by James A. Bacon
On Nov. 5, 2104, the McAuliffe administration announced that Lindenburg Industry, LLC, a Chinese corporation, would invest $113 million to rehab an old furniture factory in Appomattox County into an industrial-honeycomb manufacturing operation — the first new corporate announcement for the economically depressed Southside county in 15 years. The deal, crowed the press release, “is a direct result of the Governor’s meeting with company officials in Beijing, China during his Asia Marketing Mission last month.”
Governor Terry McAuliffe and local economic development officials posed with Anyuan Zhu and Yunshan “Stella” Li to present a$1.4 million check from the Governor’s Opportunity Fund to seal the deal.
Just one problem. While Lindenburg did purchase the old factory property, it never upgraded the facility, it never hired an employee, it fell behind in taxes and water service fees, and it accumulated unpaid bills of $450,00, reports the Roanoke Times. The state is demanding repayment of the $1.4 million, but Lindenburg officials, having returned to China, are stalling.
Virginia’s economic development apparatus has a strong reputation for professionalism, and its track record with the Governor’s Opportunity Fund has been overwhelmingly positive, but in this particular case, it stumbled badly. In a devastating article, reporter Jeff Sturgeon details how state and local officials failed to conduct the most elementary due diligence.
Among Sturgeon’s astonishing findings:
- State analysts relied on a company website produced in China featuring misleading information, including the listing of a North Carolina address where the company never was located and production photographs and text lifted from an unaffiliated American company.
- Text similar to material on the website appeared in a pre-approval request to the state commerce secretary and a briefing for the governor before his meeting in Beijing with a project principal.
- Officials also relied on a site consultant who vouched for the company but hadn’t asked basic background questions, such as the company’s address in China, until shortly before the deal was closed.
- Approached by the same players in 2013, North Carolina officials made checks and asked questions that Virginia officials did not.
- Only after the project appeared to stall did Virginia officials ask for company financial statements
The article backs up these conclusions with excellent reporting. Read it and weep.
As for the administration’s claim that the deal was “a direct result of the Governor’s meeting with company officials in Beijing, China,” Sturgeon provides a fascinating back story. As the deal was nearing completion, McAuliffe went on a trade mission to China, and his operatives tried to set up a meeting with Li at a Virginia-sponsored tourism event in Beijing.
When Li walked into the Beijing reception, the seller of the Appomattox plant still did not have his money, email traffic showed. A short time later, partnership officials who were closely monitoring their phones received an email from China saying that, according to a representative of Development Advisors also attending the event, a deposit of $1 million was “ready” and the rest would be “cleared” in a few days.
To credit McAuliffe back in 2014 with sealing the deal was ludicrous. Ultimately, Lindenburg did cough up $2 million in cash to take possession of the Appomattox furniture plant, and an unidentified Chinese bank did issue a $1 million letter of credit on Lindenburg’s behalf to guarantee an incentives payment expected from the Virginia Tobacco Commission. Those developments gave the Virginia Economic Development Partnership (VEDP) “comfort to move forward.”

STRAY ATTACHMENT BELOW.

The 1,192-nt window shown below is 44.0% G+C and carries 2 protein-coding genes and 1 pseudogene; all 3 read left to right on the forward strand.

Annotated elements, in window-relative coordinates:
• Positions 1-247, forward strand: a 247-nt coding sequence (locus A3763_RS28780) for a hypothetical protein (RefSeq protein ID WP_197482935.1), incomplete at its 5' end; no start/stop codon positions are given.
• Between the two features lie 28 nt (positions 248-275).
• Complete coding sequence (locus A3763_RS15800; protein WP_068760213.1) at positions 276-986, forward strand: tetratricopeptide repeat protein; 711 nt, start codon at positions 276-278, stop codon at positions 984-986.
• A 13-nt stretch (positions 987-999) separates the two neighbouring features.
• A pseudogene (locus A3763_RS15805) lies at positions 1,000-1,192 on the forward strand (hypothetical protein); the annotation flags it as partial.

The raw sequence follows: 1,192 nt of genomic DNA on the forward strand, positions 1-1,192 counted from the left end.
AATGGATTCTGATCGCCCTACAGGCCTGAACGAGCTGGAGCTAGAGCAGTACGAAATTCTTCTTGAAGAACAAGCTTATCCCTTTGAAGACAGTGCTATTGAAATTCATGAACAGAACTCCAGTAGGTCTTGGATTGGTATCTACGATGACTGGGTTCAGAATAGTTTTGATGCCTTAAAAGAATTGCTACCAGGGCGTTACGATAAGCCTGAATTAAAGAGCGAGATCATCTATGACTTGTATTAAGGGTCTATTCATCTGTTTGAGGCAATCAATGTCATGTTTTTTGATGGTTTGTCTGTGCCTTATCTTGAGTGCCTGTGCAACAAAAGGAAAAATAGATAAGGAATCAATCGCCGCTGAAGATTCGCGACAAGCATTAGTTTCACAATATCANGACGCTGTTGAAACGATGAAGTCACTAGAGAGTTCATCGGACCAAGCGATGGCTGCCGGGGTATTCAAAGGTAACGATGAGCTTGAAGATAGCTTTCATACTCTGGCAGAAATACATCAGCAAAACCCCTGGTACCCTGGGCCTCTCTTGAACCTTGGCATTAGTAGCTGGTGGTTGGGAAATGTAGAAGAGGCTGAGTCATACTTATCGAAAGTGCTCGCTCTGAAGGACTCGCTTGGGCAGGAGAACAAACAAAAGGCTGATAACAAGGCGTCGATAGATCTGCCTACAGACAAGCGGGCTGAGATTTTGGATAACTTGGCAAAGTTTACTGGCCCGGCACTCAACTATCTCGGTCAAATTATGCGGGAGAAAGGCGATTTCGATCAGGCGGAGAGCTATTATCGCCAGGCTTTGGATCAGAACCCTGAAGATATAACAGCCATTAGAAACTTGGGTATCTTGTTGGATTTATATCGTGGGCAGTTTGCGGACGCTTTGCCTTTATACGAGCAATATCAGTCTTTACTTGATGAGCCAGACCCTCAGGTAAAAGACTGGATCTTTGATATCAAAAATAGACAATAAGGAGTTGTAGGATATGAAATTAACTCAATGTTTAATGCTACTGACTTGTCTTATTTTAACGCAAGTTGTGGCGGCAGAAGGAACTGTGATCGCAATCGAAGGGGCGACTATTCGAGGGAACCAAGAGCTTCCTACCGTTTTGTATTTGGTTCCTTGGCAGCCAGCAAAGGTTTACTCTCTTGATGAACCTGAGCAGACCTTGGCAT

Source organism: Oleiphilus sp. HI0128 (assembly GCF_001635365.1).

Secretary of Commerce Maurice Jones told the Roanoke Times that the administration has learned from the fiasco. He has ordered the VEDP to conduct more thorough background checks, relying less upon website content and more upon audited financial statements.
Bacon’s bottom line: In terms of monumental screw-ups, the Appomattox industrial-honeycomb deal is small potatoes compared to the McDonnell administration’s $250 million U.S. 460 fiasco. But the incompetence is mind-boggling. Indeed, the incident raises questions of how sloppy the work has been on other economic-development deals, and makes one wonder if Lindenburg is a fluke or just one of many projects that were hastily pushed through.
McAuliffe routinely touts his success in economic development. He’s the deal-meister. He gets things done. And others are buying the narrative. Even John Sherman Jr., Republican-leaning former CEO of Scott & Stringfellow, noted in column lauding McAuliffe’s economic-development performance in the Richmond Times-Dispatch Sunday: “The economic numbers speak for themselves: 88,000 new jobs created, $9 billion in new investment in the commonwealth and unemployment at a record low 4.2 percent.”
Does the governor’s office pressure economic development officials to generate positive numbers by pushing through deals of dubious value? When North Carolina officials started asking basic questions, Zhu and Li lost interest in the Tarheel state. They moved on to Virginia. Virginia officials failed to exercise the same elementary due diligence. Has such lassitude long been standard practice — or have standards buckled under pressure to do deals?
(The line in the governor’s press release that “Virginia successfully competed against North Carolina for the project” is laughable. Judging by Sturgeon’s story, North Carolina never seriously competed for the deal.)
At the very least, reporters, bloggers and other observers need to apply a more skeptical eye to the fluffery contained in economic-development press releases, which for years have been geared to glorifying the role of whichever governor happened to be in power. Meanwhile, cross your fingers and hope there aren’t any more cases like this waiting to explode.There are currently no comments highlighted.